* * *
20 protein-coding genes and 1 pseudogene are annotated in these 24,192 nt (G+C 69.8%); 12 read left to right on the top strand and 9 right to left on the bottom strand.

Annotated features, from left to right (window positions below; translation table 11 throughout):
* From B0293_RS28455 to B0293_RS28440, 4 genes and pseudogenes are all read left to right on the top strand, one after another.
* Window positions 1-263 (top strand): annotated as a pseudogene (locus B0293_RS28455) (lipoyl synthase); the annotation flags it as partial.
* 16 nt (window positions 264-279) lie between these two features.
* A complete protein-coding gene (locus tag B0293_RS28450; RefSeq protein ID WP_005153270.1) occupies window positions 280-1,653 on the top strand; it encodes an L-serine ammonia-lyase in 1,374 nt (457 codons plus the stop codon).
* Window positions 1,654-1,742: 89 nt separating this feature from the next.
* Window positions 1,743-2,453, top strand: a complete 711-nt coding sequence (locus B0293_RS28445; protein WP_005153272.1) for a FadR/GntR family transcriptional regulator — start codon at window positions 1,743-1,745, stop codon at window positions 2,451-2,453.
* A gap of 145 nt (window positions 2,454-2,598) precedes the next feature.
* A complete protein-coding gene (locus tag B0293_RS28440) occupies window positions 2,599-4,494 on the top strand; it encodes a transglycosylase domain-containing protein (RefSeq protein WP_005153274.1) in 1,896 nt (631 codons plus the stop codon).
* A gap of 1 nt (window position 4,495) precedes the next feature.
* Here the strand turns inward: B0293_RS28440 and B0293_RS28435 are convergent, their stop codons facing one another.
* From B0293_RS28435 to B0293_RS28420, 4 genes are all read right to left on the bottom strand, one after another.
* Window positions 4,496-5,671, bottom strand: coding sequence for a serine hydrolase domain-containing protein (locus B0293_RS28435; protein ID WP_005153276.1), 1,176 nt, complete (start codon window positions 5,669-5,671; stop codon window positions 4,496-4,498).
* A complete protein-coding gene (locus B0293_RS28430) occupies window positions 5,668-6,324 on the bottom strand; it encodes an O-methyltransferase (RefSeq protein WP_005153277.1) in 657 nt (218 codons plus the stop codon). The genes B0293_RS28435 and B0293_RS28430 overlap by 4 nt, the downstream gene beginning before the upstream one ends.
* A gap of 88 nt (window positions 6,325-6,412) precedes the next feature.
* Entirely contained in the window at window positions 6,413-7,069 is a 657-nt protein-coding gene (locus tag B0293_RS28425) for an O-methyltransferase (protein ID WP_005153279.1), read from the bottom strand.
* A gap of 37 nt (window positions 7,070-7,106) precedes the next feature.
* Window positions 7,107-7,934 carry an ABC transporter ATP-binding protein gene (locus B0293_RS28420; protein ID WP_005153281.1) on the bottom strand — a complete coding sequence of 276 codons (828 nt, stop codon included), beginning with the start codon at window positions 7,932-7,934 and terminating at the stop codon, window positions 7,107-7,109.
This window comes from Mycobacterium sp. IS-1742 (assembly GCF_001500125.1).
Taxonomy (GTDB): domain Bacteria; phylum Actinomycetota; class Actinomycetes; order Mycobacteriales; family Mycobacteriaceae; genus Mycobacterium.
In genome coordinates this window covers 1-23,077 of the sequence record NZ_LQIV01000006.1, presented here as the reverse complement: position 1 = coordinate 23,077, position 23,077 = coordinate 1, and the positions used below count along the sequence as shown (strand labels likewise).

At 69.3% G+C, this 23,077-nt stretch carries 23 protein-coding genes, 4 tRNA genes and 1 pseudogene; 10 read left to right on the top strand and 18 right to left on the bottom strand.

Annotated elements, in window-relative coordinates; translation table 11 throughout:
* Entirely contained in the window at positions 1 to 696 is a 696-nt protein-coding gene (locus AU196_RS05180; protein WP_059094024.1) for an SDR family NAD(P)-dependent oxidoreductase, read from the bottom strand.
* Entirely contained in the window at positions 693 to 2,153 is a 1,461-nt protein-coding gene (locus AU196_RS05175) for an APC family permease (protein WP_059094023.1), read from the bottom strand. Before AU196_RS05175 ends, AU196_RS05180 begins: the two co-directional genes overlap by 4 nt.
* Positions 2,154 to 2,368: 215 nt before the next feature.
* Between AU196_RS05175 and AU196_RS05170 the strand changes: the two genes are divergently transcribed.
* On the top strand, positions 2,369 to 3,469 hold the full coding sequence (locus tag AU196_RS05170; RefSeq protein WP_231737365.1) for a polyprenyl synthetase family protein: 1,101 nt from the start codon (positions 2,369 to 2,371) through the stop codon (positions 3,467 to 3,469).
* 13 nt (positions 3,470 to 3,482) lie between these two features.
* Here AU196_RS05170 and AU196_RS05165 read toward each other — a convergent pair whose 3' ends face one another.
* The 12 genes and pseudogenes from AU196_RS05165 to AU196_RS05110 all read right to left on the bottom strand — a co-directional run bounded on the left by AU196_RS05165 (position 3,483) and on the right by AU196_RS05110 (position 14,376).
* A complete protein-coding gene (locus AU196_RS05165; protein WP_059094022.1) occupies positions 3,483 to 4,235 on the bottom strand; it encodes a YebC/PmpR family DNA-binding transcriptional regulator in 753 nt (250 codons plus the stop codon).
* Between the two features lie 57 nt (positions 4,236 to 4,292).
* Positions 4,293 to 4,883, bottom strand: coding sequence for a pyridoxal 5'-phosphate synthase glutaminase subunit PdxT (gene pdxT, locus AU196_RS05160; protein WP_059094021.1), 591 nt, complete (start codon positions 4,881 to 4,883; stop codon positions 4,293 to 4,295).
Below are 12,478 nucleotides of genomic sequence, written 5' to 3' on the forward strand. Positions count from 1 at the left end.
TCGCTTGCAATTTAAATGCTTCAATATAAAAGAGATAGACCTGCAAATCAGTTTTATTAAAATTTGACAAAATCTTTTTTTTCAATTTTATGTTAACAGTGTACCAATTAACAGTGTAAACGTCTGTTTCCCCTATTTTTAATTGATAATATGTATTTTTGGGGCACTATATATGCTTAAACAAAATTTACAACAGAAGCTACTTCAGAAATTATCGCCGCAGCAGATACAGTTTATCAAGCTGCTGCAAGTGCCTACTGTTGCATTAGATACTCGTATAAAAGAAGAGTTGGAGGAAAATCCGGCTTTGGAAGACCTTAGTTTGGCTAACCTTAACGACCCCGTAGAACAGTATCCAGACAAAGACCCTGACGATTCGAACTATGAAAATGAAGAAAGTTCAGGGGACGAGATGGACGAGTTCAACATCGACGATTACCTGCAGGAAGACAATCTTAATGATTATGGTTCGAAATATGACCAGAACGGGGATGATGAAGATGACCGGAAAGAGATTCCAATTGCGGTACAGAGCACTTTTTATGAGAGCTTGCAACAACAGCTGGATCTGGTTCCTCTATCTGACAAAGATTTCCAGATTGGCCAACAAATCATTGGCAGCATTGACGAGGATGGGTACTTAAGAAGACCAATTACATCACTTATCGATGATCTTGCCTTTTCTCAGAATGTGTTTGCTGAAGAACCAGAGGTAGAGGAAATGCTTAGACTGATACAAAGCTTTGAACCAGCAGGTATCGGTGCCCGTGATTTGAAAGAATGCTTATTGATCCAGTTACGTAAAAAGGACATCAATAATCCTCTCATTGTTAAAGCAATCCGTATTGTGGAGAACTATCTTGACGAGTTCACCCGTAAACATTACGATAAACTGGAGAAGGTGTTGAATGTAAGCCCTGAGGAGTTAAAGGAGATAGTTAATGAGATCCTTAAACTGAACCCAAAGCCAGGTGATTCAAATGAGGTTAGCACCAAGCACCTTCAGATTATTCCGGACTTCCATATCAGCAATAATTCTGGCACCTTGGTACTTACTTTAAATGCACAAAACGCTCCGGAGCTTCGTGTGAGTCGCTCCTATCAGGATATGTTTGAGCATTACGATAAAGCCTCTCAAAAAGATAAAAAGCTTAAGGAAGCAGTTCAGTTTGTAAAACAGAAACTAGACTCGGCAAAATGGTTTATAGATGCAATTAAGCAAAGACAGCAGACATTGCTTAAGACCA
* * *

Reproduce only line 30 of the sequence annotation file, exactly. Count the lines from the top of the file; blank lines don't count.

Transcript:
* 13 nt (positions 3,470 to 3,482) lie between these two features.